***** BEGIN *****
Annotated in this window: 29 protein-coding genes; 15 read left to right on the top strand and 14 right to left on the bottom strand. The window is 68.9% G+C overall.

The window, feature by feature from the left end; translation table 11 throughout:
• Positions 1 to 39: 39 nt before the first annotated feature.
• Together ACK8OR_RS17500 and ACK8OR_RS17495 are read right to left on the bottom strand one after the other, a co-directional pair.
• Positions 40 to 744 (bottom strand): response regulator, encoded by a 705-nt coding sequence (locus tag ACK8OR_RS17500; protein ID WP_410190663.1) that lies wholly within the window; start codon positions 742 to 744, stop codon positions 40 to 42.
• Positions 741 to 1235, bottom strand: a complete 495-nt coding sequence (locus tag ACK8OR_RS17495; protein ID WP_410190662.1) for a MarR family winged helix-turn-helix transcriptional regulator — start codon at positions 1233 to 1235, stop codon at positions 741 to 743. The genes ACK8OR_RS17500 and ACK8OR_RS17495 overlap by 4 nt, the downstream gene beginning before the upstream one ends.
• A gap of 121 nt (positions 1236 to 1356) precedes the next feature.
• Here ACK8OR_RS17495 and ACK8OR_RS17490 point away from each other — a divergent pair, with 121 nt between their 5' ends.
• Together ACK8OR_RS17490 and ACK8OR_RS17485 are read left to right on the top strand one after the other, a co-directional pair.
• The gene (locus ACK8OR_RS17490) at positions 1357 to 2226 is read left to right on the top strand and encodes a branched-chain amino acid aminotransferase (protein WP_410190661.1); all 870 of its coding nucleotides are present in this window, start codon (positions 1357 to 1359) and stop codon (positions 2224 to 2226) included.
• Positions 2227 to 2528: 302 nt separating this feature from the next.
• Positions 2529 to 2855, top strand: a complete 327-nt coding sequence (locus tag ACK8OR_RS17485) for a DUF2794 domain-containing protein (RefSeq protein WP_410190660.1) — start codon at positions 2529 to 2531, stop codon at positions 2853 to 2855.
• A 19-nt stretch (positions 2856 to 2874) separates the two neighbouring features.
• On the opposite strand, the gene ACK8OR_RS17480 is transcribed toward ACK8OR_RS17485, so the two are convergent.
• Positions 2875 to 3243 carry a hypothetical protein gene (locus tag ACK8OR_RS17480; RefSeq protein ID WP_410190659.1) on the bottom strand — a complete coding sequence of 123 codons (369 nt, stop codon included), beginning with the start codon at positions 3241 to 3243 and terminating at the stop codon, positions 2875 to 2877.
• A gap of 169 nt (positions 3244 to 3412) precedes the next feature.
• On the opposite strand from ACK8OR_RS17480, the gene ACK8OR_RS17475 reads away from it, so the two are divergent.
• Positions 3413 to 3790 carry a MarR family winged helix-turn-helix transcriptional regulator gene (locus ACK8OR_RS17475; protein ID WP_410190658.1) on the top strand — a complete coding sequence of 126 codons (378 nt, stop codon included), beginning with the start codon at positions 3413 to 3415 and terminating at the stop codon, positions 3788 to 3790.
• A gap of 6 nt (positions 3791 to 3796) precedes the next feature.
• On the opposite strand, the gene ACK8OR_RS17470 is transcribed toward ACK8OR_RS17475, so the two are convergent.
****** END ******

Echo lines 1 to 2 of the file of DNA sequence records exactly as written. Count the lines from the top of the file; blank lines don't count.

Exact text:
Annotated in this window: 29 protein-coding genes; 15 read left to right on the top strand and 14 right to left on the bottom strand. The window is 68.9% G+C overall.

The window, feature by feature from the left end; translation table 11 throughout: